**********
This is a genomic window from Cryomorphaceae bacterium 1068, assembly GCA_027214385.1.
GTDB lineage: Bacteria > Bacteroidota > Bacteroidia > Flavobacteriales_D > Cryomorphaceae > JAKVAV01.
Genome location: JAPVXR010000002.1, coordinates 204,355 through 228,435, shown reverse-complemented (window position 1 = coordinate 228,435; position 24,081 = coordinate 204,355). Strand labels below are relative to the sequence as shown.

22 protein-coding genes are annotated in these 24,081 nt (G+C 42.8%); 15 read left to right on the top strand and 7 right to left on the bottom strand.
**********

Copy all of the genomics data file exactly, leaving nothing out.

This is a genomic window from Cryomorphaceae bacterium 1068, assembly GCA_027214385.1.
GTDB lineage: Bacteria > Bacteroidota > Bacteroidia > Flavobacteriales_D > Cryomorphaceae > JAKVAV01.
Genome location: JAPVXR010000002.1, coordinates 204,355 through 228,435, shown reverse-complemented (window position 1 = coordinate 228,435; position 24,081 = coordinate 204,355). Strand labels below are relative to the sequence as shown.

22 protein-coding genes are annotated in these 24,081 nt (G+C 42.8%); 15 read left to right on the top strand and 7 right to left on the bottom strand.